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Note each "box" with a weight is directly under where the weight is transferred onto the ground. It clearly states 220kg when not coupled. (weight on jockey wheel)  Then when coupled, 0kg on the jockey wheel. (second & third lines) Therefore I believe the image indicates the ball weight although still there has been distributed to the other 4 Axles to the ground. Its no longer on the jockey wheel. So its not nonsense at all, its correct.

 

Edit to further clarify.

Line 1 indicates 5 points where weight is transferred to the ground, jockey + 4 axles.

Line 2 indicates 4 points where weight is transferred to the ground being axles only. But WDH NOT in use.

Line 3 indicates 4 points where weight is transferred to the ground being axles only. But WDH IS in use

 

A light bulb moment for some I think.  biggrin  smile

 

 



-- Edited by oldbloke on Wednesday 21st of April 2021 08:59:38 AM



-- Edited by oldbloke on Wednesday 21st of April 2021 09:11:49 AM

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Oldbloke,

Firstly you need to contact HR and inform them of this error as they do state the direct opposite on their website.

Secondly a hitched van with a zero ball weight would be untowable.

Thirdly why do I get the feeling that you already know all this.smile



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Monies, reed my editing.

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Yobarr,

You know what, I recon I know you from older driving days. You have quite a reputation and you certainly haven't changed, Chris P.


Your pic of mine from a Hayman Reese website is unfortunately lacking the circled yellow display of the coupling ball weight when the WDH is connected. You may not want anyone to see that detail.

After you dig your hole do you think that you could supply for all the members on here ACTUAL WEIGHBRIDGE PROOF that the amount of Tow Ball or coupling weight DOES NOT transfer to the front axle and van axle.

Dont come back just waving your arms and crying that you know better than anyone else. Come back with WEIGHBRIDGE PROOF.

Here is how you do it just in case you are confused.

Weigh each axle of the tow vehicle.

Weigh the axle group of the van.

Weigh the tow ball weight of the van disconnected from the vehicle.

Connect the van to the tow vehicle.

Weigh each axle group again with the WDH correctly installed.

Record the increase in the front axle.

Record the increase in the van axle group.

Inform us all that the sum of the amount of the increase in both axles is equal to the original ball weight of the caravan or trailer.

There is NO WEIGHT LOST FROM THE GCM.

It is moved TO THE FRONT AXLE OF THE TOW VEHICLE AND TO THE AXLE GROUP OF THE VAN FROM THE TOW BALL.

The weighbridge exercise proves this.









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To perhaps further clarify.
The 0kg indicate the jockey wheel is no longer under load. The TBW has now been transferred to the other axles.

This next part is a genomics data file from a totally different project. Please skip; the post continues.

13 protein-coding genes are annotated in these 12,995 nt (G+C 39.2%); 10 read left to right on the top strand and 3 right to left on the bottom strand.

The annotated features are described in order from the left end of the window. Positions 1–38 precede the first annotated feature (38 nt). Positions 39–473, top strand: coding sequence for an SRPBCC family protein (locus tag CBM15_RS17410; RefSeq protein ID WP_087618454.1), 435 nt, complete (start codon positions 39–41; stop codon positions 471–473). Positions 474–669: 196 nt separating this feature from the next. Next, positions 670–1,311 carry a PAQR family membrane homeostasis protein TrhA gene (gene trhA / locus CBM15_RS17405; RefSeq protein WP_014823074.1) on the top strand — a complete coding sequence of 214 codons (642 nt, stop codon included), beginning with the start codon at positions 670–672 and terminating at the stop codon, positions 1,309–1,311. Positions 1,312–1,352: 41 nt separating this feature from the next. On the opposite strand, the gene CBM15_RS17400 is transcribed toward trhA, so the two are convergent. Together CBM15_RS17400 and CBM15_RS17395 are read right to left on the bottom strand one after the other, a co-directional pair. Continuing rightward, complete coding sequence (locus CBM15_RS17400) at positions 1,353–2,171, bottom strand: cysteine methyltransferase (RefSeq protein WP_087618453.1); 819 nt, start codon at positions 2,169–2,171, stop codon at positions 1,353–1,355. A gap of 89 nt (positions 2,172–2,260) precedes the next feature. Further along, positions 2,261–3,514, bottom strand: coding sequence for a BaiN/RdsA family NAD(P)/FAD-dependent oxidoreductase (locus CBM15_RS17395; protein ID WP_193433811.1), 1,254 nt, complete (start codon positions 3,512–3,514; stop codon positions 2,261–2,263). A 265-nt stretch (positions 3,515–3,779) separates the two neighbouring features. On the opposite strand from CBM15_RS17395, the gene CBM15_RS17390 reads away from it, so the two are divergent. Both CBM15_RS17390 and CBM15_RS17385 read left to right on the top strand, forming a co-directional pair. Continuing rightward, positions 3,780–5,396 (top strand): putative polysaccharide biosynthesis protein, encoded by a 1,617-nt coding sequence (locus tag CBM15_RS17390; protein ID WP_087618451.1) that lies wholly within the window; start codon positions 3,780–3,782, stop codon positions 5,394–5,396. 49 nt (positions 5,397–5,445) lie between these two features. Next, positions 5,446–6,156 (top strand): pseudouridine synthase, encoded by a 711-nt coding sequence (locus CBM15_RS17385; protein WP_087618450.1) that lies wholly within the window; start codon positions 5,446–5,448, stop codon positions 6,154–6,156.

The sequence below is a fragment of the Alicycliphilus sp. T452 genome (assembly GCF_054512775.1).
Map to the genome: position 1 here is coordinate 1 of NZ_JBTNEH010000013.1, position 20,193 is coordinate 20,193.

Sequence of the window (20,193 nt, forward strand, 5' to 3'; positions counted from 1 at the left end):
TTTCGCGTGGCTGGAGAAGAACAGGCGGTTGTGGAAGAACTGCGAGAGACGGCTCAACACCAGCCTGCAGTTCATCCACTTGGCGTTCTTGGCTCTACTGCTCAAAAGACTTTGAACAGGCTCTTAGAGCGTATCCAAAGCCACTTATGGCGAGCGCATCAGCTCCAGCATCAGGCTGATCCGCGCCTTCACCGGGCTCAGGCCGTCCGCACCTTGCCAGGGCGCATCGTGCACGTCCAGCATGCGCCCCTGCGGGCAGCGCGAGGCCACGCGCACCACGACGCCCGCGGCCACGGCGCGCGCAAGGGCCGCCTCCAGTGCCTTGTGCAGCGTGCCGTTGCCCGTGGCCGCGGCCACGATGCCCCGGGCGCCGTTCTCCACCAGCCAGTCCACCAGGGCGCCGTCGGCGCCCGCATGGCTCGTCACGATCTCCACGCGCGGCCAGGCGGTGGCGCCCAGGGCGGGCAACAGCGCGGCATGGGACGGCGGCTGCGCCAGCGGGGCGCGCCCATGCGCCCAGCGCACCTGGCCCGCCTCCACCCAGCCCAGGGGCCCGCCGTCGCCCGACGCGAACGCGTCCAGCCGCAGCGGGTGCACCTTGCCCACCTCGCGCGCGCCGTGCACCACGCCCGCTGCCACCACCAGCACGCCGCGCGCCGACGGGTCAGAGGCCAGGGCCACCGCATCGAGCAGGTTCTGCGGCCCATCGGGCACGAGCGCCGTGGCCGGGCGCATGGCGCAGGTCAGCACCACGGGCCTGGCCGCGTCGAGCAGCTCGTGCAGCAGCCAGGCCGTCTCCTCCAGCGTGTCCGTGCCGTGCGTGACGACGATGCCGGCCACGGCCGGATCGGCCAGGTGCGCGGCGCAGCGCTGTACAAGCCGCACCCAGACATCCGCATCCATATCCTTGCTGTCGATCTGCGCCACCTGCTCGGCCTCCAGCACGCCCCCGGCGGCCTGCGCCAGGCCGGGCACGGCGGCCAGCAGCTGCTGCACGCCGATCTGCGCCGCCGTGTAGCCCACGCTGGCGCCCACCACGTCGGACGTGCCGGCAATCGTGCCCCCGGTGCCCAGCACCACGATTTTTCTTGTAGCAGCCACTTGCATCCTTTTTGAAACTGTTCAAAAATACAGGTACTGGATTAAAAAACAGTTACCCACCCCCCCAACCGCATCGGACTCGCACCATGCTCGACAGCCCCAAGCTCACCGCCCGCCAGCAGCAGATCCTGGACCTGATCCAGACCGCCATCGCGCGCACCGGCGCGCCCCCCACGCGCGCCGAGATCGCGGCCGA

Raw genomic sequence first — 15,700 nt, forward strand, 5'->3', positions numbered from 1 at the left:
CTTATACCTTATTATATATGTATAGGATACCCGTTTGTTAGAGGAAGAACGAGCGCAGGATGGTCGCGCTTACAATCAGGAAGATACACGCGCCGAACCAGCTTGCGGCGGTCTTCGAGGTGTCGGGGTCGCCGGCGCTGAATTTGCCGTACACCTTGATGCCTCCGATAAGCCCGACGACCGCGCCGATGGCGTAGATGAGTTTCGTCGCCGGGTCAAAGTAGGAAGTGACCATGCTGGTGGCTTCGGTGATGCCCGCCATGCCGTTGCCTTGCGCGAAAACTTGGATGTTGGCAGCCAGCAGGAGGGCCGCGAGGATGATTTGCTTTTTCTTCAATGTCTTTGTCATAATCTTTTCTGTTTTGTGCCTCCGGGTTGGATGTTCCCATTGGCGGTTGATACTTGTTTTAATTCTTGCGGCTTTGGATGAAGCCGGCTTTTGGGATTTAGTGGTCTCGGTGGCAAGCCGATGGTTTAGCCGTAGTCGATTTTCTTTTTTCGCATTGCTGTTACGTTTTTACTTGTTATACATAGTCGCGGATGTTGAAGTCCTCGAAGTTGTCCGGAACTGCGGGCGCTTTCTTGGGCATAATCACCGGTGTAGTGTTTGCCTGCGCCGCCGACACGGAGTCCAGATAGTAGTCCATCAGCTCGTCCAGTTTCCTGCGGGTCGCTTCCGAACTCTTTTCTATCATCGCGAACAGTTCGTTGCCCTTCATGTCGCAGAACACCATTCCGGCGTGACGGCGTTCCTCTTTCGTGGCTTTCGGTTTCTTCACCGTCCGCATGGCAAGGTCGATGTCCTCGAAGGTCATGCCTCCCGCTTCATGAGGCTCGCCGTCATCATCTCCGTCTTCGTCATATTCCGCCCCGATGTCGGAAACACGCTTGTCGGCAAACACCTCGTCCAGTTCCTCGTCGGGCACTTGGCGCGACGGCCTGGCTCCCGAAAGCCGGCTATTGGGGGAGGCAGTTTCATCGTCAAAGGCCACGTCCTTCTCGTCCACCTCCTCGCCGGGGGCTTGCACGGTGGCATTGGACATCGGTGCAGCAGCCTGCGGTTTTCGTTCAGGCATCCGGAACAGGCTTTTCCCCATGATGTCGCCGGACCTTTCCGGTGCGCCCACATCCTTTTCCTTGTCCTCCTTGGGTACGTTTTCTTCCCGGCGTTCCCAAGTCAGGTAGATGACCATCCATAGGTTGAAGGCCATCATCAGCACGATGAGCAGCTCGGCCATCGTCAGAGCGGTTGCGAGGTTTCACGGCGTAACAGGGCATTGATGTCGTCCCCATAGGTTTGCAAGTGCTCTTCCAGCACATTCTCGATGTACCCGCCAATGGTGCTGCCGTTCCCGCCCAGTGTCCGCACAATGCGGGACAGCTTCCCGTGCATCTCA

The image is IMO is correct if taken in the context that they are weights under the Tow ball and axles.

Even the yellow high lited statement says the TBW is still there but now transferred to the axles. But this needs to be read in context.

Once the van is connected to the car the TBW is immediately transferred (mostly) to the rear axle of the car.
The WDH distributes that TBW weight more evenly over 4 axles.

 

So, without a WDH, with or without an up grade or air bags IMO the steering will still be compromised. Reason being the rear axle is still taking most of the TBW. Therefore some weight is removed from the front axle.



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Where the whole subject of the use of a WDH goes to shiit, only half the infomation is used to complete the story.

Number 1 you need to establish what is the reason for considering to use a weight distribution system, is could be a requirement by your tow vehicle manufacture or your steering has become light and unsafe etc etc.

So you have decided to use a WDH, what comes first READ THE INSTALLATION FITTING INSTRUCTIONS, and then follow the setup instructions, it may be an interest to you that almost every maunfacture of weight distribution systems do not use weights during the setup, its all based on measurements and reasoning behind that is its about getting both the caravan and tow vehicle level before and after connecting them together.

When we have them connected and they are level, now is the time to head to a weighbridge to check your weights, and make minor adjustments like hitch head angle or lift bar tension.

Remember all this is a waste of time if both units are not loaded as if you were leaving on your holiday.

Oh and towball weight is a nonsence as soon as the two units are connected together, because its unmeasurable.



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Gundog wrote:

Where the whole subject of the use of a WDH goes to shiit, only half the infomation is used to complete the story.